BACKGROUND: The transition from preschool to kindergarten presents several unique challenges. Children may experience heightened anxiety about moving to a new classroom and changes to their daily routine. Transition practices, or strategies employed to ensure a smooth adjustment to kindergarten, are an important component to children’s success (Gelfer & McCarthy, 1994; Maxwell & Eller, 1994). To make the transition easier, teachers and parents can work collaboratively to provide children with the skills, knowledge, behaviors, and comfort necessary for success during this time.
AUTHORS: Sara Bradley, Early Childhood Specialist, Sophie Rogers School for Early Learning; Leiah J. Groom, Doctoral Candidate, Crane Center for Early Childhood Research and Policy
Strategies to familiarize children with the transition to kindergarten
- Have preschoolers brainstorm and write questions they have about kindergarten.
- Increase communication about kindergarten so children feel comfortable expressing their questions and concerns.
- Visit a kindergarten classroom.
- Practice making adjustments to the daily schedule for older children (e.g. transitioning to lunch quicker).
- Work on kindergarten readiness skills in small groups.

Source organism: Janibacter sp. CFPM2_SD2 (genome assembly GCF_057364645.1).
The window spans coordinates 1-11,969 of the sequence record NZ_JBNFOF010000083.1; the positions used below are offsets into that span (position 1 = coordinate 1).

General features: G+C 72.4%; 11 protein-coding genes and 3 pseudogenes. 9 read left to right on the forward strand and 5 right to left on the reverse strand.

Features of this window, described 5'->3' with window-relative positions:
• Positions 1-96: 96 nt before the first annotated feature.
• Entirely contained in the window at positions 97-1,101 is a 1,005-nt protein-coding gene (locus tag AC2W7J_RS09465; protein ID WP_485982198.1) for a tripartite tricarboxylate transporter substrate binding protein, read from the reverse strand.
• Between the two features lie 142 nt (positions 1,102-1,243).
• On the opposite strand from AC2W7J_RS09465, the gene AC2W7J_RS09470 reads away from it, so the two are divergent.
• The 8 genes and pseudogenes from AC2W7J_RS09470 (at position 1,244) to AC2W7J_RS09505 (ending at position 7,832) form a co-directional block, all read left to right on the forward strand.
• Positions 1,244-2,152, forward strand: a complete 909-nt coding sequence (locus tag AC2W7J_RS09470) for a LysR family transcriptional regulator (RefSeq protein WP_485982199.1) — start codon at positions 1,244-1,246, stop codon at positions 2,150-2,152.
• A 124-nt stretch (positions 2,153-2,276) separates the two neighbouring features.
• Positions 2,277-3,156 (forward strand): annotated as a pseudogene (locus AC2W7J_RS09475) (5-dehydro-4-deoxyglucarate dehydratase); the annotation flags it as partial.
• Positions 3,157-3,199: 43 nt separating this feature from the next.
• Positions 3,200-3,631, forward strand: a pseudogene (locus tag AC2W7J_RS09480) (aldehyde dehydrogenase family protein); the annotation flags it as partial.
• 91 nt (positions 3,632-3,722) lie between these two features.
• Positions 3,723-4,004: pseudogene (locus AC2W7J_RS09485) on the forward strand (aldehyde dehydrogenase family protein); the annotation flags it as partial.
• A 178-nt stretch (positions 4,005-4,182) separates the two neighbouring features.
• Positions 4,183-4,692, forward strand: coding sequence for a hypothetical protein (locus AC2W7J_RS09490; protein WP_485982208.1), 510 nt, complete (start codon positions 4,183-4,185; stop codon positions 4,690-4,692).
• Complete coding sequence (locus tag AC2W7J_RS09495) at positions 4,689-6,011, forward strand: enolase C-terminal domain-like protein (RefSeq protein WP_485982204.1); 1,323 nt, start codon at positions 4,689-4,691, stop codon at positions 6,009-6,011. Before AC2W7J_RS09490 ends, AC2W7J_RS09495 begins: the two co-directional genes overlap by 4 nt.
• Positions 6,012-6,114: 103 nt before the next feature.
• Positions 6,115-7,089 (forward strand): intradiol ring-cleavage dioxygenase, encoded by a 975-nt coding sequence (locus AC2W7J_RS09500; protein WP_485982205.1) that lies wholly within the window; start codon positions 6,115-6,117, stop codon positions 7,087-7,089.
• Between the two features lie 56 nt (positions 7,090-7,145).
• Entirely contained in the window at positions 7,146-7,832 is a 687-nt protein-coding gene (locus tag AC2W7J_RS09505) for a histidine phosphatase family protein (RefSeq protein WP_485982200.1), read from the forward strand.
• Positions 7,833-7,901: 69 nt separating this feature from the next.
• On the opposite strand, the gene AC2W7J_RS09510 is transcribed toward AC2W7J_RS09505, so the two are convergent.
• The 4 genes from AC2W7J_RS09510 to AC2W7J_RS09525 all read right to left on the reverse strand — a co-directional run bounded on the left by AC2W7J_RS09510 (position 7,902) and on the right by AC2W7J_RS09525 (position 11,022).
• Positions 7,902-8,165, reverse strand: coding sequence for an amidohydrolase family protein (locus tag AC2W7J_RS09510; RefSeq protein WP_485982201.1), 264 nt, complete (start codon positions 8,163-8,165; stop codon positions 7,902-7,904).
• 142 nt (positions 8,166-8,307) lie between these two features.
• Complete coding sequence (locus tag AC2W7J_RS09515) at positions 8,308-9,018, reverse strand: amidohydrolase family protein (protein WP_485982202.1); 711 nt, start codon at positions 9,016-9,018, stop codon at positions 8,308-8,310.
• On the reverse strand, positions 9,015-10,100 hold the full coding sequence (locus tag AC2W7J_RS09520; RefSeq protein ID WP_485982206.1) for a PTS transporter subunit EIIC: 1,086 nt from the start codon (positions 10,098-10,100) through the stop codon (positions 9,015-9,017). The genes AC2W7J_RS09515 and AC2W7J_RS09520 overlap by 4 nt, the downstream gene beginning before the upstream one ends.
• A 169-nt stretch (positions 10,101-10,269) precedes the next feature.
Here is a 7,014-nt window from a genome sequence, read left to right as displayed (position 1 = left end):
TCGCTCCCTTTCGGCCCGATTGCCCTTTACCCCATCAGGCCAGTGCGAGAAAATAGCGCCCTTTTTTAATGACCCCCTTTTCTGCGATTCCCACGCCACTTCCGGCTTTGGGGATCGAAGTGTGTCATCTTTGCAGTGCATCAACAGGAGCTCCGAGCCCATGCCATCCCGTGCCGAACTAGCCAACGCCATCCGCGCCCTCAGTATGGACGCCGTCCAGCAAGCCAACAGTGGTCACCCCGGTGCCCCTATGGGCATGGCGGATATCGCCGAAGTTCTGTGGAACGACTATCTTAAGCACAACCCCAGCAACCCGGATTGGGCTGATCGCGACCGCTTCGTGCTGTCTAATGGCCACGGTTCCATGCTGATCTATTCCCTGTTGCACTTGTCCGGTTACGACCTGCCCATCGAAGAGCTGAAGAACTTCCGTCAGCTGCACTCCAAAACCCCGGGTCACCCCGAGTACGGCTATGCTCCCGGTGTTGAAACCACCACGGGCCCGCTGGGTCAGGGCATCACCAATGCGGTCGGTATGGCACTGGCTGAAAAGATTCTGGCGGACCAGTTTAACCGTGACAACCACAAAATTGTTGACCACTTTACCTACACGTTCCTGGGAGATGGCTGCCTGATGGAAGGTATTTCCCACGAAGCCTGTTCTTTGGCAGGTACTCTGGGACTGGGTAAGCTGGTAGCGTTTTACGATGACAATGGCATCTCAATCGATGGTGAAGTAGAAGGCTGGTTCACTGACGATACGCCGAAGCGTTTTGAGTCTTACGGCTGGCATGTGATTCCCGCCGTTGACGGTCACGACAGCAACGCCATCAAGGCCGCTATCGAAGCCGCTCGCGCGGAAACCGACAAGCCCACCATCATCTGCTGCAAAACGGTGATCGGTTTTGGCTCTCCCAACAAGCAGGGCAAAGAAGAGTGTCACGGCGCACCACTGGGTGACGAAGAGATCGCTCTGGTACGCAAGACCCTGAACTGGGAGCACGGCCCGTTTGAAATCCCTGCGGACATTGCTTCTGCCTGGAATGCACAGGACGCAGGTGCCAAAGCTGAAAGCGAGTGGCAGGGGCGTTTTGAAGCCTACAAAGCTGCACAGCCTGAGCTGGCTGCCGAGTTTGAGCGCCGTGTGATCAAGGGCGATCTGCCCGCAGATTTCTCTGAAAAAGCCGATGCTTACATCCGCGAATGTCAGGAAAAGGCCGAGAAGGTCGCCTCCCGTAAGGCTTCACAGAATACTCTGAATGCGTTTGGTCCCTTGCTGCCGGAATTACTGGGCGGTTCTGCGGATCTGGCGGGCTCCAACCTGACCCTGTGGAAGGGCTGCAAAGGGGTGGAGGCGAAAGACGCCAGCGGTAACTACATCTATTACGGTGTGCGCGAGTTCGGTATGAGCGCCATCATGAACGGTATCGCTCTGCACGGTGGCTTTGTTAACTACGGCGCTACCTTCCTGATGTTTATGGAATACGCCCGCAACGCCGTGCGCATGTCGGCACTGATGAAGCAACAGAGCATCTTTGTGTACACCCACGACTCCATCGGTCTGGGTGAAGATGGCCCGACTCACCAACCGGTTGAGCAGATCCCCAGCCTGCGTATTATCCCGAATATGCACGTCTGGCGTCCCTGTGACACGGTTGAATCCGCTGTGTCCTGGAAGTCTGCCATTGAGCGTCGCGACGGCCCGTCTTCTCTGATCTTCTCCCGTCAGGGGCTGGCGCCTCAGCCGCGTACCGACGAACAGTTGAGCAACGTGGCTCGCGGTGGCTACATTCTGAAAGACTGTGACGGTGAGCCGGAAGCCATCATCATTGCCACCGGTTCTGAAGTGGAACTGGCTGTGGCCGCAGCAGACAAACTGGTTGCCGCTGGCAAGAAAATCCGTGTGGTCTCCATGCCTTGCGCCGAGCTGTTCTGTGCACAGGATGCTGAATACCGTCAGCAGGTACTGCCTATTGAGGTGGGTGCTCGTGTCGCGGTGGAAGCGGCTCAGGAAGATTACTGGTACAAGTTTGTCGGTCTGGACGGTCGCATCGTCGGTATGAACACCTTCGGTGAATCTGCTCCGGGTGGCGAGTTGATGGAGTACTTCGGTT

- Work with children on prosocial skills such as introducing yourself or asking a peer to play.
- Add books about kindergarten to the class library, such as Mom, It’s the First Day of Kindergarten, Miss Bindergarten Gets Ready for Kindergarten, and Is Your Buffalo Ready for Kindergarten?
APPLICATION: In the spring, educators of a mixed-age preschool classroom in the A. Sophie Rogers School for Early Learning began to notice that many kindergarten-bound students were in need of more behavioral support than usual. In addition to the testing of limits, educators observed withdrawn behaviors, restlessness, and challenging behaviors from some students who typically navigate the classroom with ease. The suspicion that older students were beginning to feel anxious about upcoming changes was confirmed when one of the 5 year-olds stated, “I don’t know when I’m going to Kindergarten school. I won’t know who to play with.”
This opened a dialogue for students to express their ideas, concerns, and questions about kindergarten. Educators invited the nearby kindergarten to class for a Q&A time with current preschoolers. This was a great opportunity for preschoolers to discuss daily activities with kindergarteners, such as making new friends and shorter lunch time. Afterwards, educators worked in small groups with preschoolers to compare and contrast preschool and kindergarten.
Download a PDF version here. Transitioning to Kindergarten